On Sep 6, 2007, at 11:43 AM, Felix Miata wrote:

How do you know those sites aren't getting back button treatment, or unanswered complaints?

I work on a site that gets over a million page views per month. We set our base font size, using percentages, to be approximately 13 pixels. We had "exactly" 3 complaints last year, two of them from people who had IE text display set to "Smaller." Yes, there may have been more people that would have liked it to be larger, but unless we hear from them I wouldn't know that.

It's not rocket science to see that if the New York Times (base body
84.5%), Google (base body 12px), and Yahoo (base body 84.5%) all use
smaller base font sizes, using 100% will result in fonts that look
much larger than "normal."

Maybe to most people, but what about to people who have discovered zoom and minimum font size? To them, those/most sites will typically have problems with overlapping or hidden text, along with nearly right or right sized
text in containers constraining them to too narrow line lengths.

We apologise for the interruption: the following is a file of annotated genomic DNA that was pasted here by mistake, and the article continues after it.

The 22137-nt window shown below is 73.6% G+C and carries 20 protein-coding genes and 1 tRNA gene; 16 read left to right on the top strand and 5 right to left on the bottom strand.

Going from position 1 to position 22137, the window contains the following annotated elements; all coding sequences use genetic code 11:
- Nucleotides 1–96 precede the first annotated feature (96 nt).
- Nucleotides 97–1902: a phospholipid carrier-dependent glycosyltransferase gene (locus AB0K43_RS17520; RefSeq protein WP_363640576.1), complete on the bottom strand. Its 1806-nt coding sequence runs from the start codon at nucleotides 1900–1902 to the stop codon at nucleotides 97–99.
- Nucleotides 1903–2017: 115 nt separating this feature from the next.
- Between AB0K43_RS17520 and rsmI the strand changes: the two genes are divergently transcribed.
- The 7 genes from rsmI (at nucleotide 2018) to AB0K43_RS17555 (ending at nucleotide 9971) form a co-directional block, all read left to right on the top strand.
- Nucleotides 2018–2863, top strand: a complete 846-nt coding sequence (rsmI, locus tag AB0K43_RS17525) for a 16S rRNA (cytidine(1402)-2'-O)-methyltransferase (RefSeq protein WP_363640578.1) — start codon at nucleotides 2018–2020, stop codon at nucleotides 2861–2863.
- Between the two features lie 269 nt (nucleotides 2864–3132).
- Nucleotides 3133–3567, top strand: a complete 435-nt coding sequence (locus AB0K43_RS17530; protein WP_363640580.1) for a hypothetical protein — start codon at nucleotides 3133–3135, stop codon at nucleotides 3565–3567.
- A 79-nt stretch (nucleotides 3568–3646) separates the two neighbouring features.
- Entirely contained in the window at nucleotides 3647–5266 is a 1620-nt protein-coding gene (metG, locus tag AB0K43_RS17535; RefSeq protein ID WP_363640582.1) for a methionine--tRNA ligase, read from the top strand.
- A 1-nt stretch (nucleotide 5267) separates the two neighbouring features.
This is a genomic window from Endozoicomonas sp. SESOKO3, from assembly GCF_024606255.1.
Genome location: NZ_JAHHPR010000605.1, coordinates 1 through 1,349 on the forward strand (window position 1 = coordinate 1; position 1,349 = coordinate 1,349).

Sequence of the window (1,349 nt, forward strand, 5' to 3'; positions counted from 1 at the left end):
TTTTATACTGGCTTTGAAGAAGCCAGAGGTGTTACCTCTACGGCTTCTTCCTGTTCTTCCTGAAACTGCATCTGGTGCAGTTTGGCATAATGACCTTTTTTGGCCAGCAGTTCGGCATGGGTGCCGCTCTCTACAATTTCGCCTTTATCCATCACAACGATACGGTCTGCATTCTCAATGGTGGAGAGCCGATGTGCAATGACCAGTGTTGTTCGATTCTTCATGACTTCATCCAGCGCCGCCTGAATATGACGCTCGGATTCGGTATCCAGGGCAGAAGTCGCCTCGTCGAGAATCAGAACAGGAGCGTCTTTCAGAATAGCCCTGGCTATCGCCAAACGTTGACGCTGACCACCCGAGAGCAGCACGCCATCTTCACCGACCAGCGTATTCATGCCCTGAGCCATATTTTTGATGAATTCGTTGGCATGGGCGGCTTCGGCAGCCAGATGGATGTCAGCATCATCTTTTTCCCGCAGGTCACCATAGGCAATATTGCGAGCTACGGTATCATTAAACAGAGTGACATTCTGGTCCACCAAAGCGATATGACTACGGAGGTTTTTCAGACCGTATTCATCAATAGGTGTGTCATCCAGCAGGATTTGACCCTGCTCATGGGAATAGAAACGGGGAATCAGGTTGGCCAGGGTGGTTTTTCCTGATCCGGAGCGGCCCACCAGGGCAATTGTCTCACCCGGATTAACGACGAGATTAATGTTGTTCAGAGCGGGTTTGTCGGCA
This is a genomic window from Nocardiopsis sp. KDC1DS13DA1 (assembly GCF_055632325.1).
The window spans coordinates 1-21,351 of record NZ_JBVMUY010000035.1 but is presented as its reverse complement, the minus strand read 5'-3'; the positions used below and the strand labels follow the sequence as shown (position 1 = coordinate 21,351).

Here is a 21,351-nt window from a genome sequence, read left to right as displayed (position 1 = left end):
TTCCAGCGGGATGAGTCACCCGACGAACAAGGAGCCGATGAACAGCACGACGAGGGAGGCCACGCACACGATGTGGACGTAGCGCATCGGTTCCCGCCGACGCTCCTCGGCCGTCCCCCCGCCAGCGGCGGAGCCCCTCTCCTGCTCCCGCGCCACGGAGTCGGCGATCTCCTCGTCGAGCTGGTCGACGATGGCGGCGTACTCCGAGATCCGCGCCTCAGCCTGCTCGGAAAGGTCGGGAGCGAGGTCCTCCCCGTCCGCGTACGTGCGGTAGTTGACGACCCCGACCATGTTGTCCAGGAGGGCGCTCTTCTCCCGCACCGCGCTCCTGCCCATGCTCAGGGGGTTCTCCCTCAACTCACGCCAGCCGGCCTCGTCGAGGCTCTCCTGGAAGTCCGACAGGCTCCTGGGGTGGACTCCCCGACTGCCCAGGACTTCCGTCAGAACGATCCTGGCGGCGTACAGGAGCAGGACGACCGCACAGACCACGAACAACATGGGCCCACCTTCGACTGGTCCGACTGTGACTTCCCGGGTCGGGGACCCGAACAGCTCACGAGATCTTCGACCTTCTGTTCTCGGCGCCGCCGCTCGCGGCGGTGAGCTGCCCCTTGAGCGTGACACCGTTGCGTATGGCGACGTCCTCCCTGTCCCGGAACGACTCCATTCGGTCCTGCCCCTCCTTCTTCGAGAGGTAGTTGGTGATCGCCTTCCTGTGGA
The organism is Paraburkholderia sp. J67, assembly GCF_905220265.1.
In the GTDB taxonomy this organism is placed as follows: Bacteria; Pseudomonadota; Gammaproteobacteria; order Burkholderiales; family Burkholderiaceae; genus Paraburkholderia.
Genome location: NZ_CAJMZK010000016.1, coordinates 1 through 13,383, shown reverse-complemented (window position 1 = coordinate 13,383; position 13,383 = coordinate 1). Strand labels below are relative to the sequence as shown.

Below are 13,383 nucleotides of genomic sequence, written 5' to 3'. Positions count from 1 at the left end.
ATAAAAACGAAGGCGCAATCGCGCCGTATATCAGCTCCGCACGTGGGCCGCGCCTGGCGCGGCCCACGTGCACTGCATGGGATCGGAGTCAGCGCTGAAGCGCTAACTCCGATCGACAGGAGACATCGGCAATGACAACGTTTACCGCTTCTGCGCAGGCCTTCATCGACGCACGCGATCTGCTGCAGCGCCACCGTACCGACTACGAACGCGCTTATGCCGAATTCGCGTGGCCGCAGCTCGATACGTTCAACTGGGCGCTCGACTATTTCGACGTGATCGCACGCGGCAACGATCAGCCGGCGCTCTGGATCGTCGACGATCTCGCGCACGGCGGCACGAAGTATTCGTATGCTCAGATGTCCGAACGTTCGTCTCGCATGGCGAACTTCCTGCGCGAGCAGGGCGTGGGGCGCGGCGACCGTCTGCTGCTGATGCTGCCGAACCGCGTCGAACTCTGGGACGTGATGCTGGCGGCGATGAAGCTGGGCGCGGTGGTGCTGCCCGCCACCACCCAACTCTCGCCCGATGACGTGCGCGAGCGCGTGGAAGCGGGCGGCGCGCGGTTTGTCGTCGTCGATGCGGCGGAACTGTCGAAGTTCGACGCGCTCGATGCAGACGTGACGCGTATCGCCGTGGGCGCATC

If the text containers are elastic and resize as the text is resized, this shouldn't be a major problem.

You're arguing that people should use the browser defaults as the base; I'm arguing that long ago it was determined by *most* website designers that 16 pixels was too large (I'm *not* arguing whether that was the correct decision.) If you use 100% today, and people have already adjusted their browsers for adequate display (yes, usually adjusting the size up) your page will have freakishly large type.

I *wish* there was a better standard, but there simply isn't, except in wishful thinking.


Timothy Swan
Designer/Webmaster support

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